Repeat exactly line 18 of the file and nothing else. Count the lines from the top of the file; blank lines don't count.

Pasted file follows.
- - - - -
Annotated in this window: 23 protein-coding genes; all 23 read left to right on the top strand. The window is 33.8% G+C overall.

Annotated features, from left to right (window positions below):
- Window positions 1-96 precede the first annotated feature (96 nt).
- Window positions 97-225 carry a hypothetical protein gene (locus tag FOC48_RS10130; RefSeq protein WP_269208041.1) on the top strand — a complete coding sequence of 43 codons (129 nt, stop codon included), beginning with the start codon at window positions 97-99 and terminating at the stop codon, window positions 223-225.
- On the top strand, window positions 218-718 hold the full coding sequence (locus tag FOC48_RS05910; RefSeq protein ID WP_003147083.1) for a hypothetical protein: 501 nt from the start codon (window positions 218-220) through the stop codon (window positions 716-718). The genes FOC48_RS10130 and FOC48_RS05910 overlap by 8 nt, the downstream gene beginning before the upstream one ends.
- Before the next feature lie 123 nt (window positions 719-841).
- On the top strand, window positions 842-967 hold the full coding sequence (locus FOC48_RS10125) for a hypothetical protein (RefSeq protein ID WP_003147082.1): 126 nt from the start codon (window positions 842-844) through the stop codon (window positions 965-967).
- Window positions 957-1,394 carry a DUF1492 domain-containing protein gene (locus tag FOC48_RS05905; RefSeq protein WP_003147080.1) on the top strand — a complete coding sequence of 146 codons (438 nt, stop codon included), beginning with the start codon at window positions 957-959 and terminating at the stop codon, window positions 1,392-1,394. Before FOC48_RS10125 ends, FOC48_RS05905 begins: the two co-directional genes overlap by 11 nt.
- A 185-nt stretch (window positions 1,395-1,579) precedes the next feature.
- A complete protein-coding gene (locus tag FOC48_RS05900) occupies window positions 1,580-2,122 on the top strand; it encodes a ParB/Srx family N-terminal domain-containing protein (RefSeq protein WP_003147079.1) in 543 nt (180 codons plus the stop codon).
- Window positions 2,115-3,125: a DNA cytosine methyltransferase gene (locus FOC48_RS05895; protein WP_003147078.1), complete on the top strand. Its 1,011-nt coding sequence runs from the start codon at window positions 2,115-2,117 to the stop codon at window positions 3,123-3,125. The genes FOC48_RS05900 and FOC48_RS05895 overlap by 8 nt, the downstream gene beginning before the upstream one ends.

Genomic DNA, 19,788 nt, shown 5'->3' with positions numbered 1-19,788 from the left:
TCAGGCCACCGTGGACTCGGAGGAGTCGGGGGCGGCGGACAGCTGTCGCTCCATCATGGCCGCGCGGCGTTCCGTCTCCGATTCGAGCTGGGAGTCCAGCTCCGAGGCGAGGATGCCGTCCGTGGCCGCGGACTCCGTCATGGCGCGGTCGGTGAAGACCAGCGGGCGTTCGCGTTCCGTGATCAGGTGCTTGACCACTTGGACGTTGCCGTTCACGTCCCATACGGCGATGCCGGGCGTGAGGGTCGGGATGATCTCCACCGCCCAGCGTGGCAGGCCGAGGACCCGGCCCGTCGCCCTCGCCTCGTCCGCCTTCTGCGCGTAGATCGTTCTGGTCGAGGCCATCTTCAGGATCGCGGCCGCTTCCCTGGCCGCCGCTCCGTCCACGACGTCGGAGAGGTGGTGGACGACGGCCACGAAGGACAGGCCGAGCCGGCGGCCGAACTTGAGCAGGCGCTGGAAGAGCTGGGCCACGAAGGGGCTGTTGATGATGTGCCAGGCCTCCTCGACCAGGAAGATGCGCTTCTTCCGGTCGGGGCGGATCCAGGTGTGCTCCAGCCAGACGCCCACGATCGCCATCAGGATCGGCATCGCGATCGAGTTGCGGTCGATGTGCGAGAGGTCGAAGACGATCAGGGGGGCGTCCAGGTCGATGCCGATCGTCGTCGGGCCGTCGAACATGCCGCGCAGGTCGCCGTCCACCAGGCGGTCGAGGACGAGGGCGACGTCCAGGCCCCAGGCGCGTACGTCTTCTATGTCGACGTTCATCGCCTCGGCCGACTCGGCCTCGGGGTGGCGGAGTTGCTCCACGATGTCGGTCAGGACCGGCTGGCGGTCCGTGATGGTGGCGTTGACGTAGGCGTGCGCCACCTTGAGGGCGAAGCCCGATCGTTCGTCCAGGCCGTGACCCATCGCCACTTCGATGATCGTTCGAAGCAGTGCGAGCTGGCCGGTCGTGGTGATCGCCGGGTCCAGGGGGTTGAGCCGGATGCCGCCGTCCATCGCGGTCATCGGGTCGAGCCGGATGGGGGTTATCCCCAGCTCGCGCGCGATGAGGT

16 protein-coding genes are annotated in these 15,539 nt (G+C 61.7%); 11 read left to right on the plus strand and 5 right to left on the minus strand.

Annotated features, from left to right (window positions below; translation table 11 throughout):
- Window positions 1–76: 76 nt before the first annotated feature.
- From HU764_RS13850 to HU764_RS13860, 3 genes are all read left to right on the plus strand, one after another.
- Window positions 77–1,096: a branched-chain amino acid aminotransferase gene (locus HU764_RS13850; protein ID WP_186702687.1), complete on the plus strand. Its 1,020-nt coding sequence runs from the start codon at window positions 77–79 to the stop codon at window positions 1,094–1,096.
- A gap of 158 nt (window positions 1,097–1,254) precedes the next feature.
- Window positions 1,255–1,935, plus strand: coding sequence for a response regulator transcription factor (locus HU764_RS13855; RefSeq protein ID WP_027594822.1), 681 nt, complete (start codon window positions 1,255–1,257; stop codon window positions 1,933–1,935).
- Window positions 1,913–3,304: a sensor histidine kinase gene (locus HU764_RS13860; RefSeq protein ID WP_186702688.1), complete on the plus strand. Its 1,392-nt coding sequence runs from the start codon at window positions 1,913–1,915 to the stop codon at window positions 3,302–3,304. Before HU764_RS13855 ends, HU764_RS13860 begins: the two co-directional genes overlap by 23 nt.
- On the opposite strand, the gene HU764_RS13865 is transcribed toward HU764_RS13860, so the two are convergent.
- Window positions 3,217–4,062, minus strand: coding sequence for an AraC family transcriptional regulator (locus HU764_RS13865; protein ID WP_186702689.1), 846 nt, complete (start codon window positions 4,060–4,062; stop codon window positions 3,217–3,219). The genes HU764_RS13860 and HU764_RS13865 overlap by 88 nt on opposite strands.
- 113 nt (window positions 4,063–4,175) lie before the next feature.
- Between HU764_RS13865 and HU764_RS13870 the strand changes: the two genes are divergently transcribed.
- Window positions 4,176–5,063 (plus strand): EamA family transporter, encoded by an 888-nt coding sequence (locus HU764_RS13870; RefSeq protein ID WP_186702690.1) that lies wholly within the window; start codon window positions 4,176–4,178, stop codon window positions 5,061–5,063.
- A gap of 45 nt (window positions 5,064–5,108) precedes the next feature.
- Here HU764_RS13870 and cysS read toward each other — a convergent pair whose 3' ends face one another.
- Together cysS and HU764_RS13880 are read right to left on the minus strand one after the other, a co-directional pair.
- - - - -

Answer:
- Window positions 77–1,096: a branched-chain amino acid aminotransferase gene (locus HU764_RS13850; protein ID WP_186702687.1), complete on the plus strand. Its 1,020-nt coding sequence runs from the start codon at window positions 77–79 to the stop codon at window positions 1,094–1,096.